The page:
If low blood pressure persists despite providing a person with adequate amounts of intravenous fluid, medications that increase blood pressure (vasopressors) such as norepinephrine and in certain circumstances medications that improve the heart's ability to pump (known as inotropes) such as dobutamine may be given to improve blood flow to the kidney. While a useful vasopressor, there is no evidence to suggest that dopamine is of any specific benefit and may be harmful.
The myriad causes of intrinsic AKI require specific therapies. For example, intrinsic AKI due to vasculitis or glomerulonephritis may respond to steroid medication, cyclophosphamide, and (in some cases) plasma exchange. Toxin-induced prerenal AKI often responds to discontinuation of the offending agent, such as ACE inhibitors, ARB antagonists, aminoglycosides, penicillins, NSAIDs, or paracetamol.
The use of diuretics such as furosemide, is widespread and sometimes convenient in ameliorating fluid overload. It is not associated with higher mortality (risk of death), nor with any reduced mortality or length of intensive care unit or hospital stay.
Renal replacement therapy
Renal replacement therapy, such as with hemodialysis, may be instituted in some cases of AKI. Renal replacement therapy can be applied intermittently (IRRT) and continuously (CRRT). Study results regarding differences in outcomes between IRRT and CRRT are inconsistent. A systematic review of the literature in 2008 demonstrated no difference in outcomes between the use of intermittent hemodialysis and continuous venovenous hemofiltration (CVVH) (a type of continuous hemodialysis). Among critically ill patients, intensive renal replacement therapy with CVVH does not appear to improve outcomes compared to less intensive intermittent hemodialysis. However, other studies demonstrated that compared with IRRT, initiation of CRRT is associated with a lower likelihood of chronic dialysis.
Mortality after AKI remains high. Overall it is 20%; 30% if the patient is referred to nephrology, 50% if dialyzed, and 70% if on ICU.
Depending on the cause, a proportion of patients (5–10%) will never regain full kidney function, thus entering end-stage kidney failure and requiring lifelong dialysis or a kidney transplant. Patients with AKI are more likely to die prematurely after being discharged from hospital, even if their kidney function has recovered.
The risk of developing chronic kidney disease is increased (8.8-fold).
New cases of AKI are unusual but not rare, affecting approximately 0.1% of the UK population per year (2000 ppm/year), 20x incidence of new ESKD. AKI requiring dialysis (10% of these) is rare (200 ppm/year), 2x incidence of new ESKD.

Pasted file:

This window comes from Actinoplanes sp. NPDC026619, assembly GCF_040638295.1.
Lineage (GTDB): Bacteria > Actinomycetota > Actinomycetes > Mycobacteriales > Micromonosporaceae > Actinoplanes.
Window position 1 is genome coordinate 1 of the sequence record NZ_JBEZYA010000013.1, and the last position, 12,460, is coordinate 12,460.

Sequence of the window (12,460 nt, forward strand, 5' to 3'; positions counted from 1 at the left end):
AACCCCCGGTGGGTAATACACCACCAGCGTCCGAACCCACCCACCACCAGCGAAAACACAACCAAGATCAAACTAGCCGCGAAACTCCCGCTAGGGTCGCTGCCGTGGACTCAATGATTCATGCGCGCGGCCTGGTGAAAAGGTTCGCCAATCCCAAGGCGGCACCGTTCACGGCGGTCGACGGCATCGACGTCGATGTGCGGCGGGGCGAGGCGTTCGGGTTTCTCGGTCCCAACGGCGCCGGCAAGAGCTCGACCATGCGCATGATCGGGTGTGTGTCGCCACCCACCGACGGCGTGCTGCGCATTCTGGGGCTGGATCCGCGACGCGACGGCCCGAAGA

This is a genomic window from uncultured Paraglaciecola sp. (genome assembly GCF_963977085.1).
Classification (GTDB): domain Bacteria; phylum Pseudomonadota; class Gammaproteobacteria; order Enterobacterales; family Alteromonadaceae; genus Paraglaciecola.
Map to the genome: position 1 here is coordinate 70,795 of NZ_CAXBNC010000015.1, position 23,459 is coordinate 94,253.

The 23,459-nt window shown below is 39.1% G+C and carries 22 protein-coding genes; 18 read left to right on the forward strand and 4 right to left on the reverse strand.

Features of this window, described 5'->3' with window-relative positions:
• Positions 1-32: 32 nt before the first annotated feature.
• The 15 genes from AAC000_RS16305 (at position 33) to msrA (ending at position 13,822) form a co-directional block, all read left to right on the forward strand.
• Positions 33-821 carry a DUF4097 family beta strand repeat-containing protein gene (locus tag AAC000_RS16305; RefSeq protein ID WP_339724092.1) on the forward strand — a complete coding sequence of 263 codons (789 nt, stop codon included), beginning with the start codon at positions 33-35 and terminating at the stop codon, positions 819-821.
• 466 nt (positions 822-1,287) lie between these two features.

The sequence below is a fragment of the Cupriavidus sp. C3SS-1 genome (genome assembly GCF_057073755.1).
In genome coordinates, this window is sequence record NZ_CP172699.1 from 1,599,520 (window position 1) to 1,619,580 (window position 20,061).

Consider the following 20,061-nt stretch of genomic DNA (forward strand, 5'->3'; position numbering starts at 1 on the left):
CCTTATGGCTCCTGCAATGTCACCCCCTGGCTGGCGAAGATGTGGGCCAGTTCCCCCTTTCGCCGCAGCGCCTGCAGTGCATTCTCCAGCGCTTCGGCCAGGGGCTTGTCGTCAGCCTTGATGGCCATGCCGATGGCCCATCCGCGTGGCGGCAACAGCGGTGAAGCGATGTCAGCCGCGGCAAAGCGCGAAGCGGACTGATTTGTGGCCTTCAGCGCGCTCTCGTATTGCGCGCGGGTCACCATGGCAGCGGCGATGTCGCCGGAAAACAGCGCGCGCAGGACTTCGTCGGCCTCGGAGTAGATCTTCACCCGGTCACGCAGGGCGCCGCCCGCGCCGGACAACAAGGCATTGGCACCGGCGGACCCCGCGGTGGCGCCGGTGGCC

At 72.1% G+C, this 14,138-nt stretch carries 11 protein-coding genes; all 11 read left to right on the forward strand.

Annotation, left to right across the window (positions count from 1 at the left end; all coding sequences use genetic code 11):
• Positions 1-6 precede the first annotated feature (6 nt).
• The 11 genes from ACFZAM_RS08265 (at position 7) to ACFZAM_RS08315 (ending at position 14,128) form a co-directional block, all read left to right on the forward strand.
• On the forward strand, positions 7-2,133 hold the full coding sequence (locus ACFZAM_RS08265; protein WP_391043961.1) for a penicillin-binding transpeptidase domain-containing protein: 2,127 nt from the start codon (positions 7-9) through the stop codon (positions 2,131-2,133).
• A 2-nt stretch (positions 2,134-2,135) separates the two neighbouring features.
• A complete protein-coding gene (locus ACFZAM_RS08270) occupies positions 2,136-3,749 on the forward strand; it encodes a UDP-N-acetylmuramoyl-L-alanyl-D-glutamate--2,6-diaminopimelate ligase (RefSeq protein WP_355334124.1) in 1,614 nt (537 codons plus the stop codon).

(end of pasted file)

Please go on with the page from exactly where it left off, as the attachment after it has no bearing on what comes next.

There is an increased incidence of AKI in agricultural workers, particularly those paid by the piece. No other traditional risk factors, including age, BMI, diabetes, or hypertension, were associated with incident AKI. Agricultural workers are at increased risk for AKI because of occupational hazards such as dehydration and heat illness.
Acute kidney injury is common among hospitalized patients. It affects some 3–7% of patients admitted to the hospital and approximately 25–30% of patients in the intensive care unit.
Acute kidney injury was one of the most expensive conditions seen in U.S. hospitals in 2011, with an aggregated cost of nearly $4.7 billion for approximately 498,000 hospital stays. This was a 346% increase in hospitalizations from 1997, when there were 98,000 acute kidney injury stays. According to a review article of 2015, there has been an increase in cases of acute kidney injury in the last 20 years which cannot be explained solely by changes to the manner of reporting.
Before the advancement of modern medicine, acute kidney injury was referred to as uremic poisoning while uremia was contamination of the blood with urine. Starting around 1847, uremia came to be used for reduced urine output, a condition now called oliguria, which was thought to be caused by the urine's mixing with the blood instead of being voided through the urethra.
Acute kidney injury due to acute tubular necrosis (ATN) was recognized in the 1940s in the United Kingdom, where crush injury victims during the London Blitz developed patchy necrosis of kidney tubules, leading to a sudden decrease in kidney function. During the Korean and Vietnam wars, the incidence of AKI decreased due to better acute management and administration of intravenous fluids.